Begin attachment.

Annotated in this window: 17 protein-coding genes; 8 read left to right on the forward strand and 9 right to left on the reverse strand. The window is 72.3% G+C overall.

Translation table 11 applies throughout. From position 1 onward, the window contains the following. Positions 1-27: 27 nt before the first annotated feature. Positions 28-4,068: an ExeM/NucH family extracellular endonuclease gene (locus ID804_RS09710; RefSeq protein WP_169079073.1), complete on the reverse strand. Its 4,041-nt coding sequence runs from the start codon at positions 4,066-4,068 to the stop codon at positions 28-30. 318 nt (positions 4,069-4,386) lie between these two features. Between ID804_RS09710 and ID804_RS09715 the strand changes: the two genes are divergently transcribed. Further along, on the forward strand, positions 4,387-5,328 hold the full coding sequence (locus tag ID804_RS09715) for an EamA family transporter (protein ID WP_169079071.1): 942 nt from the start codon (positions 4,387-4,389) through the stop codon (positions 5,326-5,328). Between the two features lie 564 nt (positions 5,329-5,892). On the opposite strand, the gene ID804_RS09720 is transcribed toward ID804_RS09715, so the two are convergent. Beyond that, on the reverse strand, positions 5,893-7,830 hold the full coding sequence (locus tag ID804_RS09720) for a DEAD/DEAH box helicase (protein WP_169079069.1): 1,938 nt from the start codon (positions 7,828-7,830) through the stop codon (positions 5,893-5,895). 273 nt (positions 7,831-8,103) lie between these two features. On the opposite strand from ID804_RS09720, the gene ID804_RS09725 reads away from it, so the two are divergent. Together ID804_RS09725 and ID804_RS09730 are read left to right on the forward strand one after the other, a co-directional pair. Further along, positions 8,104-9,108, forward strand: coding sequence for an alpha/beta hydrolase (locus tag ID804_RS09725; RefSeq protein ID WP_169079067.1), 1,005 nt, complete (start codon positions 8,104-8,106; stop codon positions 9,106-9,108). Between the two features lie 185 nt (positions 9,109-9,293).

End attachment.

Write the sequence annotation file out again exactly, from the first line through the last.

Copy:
Annotated in this window: 17 protein-coding genes; 8 read left to right on the forward strand and 9 right to left on the reverse strand. The window is 72.3% G+C overall.

Translation table 11 applies throughout. From position 1 onward, the window contains the following. Positions 1-27: 27 nt before the first annotated feature. Positions 28-4,068: an ExeM/NucH family extracellular endonuclease gene (locus ID804_RS09710; RefSeq protein WP_169079073.1), complete on the reverse strand. Its 4,041-nt coding sequence runs from the start codon at positions 4,066-4,068 to the stop codon at positions 28-30. 318 nt (positions 4,069-4,386) lie between these two features. Between ID804_RS09710 and ID804_RS09715 the strand changes: the two genes are divergently transcribed. Further along, on the forward strand, positions 4,387-5,328 hold the full coding sequence (locus tag ID804_RS09715) for an EamA family transporter (protein ID WP_169079071.1): 942 nt from the start codon (positions 4,387-4,389) through the stop codon (positions 5,326-5,328). Between the two features lie 564 nt (positions 5,329-5,892). On the opposite strand, the gene ID804_RS09720 is transcribed toward ID804_RS09715, so the two are convergent. Beyond that, on the reverse strand, positions 5,893-7,830 hold the full coding sequence (locus tag ID804_RS09720) for a DEAD/DEAH box helicase (protein WP_169079069.1): 1,938 nt from the start codon (positions 7,828-7,830) through the stop codon (positions 5,893-5,895). 273 nt (positions 7,831-8,103) lie between these two features. On the opposite strand from ID804_RS09720, the gene ID804_RS09725 reads away from it, so the two are divergent. Together ID804_RS09725 and ID804_RS09730 are read left to right on the forward strand one after the other, a co-directional pair. Further along, positions 8,104-9,108, forward strand: coding sequence for an alpha/beta hydrolase (locus tag ID804_RS09725; RefSeq protein ID WP_169079067.1), 1,005 nt, complete (start codon positions 8,104-8,106; stop codon positions 9,106-9,108). Between the two features lie 185 nt (positions 9,109-9,293).